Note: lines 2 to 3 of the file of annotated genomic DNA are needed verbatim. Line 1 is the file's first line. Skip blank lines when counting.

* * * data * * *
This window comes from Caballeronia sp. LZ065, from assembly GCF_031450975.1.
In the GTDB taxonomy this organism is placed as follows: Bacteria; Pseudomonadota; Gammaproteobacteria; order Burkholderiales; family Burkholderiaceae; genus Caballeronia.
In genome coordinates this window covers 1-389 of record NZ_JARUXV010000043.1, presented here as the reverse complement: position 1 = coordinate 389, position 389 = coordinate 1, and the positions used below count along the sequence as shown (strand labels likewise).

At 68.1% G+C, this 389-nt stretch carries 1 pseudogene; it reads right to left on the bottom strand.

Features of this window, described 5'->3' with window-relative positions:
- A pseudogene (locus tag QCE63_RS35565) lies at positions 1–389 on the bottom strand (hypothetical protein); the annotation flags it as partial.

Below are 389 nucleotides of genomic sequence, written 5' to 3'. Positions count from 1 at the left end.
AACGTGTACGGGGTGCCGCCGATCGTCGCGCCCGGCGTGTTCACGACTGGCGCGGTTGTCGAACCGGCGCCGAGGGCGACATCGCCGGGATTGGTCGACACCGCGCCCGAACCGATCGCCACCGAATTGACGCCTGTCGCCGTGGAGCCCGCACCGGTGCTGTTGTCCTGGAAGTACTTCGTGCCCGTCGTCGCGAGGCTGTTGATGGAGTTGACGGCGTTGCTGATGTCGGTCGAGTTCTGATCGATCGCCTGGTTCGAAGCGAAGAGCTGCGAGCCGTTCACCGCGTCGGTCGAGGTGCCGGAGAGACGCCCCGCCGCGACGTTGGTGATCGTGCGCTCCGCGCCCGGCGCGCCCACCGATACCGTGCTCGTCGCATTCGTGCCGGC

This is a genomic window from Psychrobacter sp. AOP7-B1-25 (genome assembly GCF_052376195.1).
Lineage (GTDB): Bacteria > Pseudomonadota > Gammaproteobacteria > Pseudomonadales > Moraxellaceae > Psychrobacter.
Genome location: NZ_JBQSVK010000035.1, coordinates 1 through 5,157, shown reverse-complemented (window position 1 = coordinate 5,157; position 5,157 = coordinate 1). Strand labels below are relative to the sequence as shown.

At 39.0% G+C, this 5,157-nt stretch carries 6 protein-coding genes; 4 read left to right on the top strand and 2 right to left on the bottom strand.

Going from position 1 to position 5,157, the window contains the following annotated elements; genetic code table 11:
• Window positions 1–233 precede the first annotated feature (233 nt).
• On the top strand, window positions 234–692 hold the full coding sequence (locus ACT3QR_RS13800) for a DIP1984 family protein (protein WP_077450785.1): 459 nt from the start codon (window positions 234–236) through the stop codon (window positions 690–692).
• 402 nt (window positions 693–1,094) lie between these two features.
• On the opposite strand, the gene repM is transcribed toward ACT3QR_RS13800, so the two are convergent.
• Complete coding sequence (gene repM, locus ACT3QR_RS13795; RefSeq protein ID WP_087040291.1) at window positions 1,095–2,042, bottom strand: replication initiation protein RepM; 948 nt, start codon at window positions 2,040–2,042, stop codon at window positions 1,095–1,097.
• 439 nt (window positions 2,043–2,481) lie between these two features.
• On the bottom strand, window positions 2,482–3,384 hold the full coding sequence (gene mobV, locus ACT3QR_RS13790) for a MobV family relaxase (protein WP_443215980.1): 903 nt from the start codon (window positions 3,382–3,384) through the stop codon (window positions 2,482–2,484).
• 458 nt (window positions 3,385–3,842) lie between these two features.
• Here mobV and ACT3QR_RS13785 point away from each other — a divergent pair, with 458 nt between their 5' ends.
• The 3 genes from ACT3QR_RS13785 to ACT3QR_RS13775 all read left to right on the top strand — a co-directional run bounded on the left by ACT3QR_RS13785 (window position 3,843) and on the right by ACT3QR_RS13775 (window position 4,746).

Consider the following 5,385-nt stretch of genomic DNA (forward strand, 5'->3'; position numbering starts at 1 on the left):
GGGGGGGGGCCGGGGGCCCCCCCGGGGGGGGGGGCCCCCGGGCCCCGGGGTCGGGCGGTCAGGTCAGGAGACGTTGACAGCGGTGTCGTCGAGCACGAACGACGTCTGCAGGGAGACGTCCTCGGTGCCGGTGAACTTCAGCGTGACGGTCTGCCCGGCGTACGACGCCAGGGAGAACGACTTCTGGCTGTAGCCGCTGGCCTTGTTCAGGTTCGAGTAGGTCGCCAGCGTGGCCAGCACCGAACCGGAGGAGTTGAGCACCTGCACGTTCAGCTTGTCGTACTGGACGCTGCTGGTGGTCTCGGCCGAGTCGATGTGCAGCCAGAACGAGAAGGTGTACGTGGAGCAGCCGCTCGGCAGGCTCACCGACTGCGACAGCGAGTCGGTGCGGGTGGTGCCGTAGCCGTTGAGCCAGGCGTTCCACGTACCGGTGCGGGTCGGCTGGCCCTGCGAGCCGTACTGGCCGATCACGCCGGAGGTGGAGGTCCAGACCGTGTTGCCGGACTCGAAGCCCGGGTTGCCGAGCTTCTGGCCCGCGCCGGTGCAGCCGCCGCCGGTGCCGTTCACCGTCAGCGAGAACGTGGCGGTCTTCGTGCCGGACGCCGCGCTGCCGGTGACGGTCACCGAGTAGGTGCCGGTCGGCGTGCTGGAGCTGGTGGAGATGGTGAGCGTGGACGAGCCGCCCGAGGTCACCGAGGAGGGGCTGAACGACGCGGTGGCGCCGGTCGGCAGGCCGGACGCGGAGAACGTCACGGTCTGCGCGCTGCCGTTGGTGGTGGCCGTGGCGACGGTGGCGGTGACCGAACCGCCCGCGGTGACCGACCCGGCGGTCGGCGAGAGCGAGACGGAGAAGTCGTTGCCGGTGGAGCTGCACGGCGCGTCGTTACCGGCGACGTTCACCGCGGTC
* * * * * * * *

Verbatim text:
In the GTDB taxonomy this organism is placed as follows: Bacteria; Pseudomonadota; Gammaproteobacteria; order Burkholderiales; family Burkholderiaceae; genus Caballeronia.
In genome coordinates this window covers 1-389 of record NZ_JARUXV010000043.1, presented here as the reverse complement: position 1 = coordinate 389, position 389 = coordinate 1, and the positions used below count along the sequence as shown (strand labels likewise).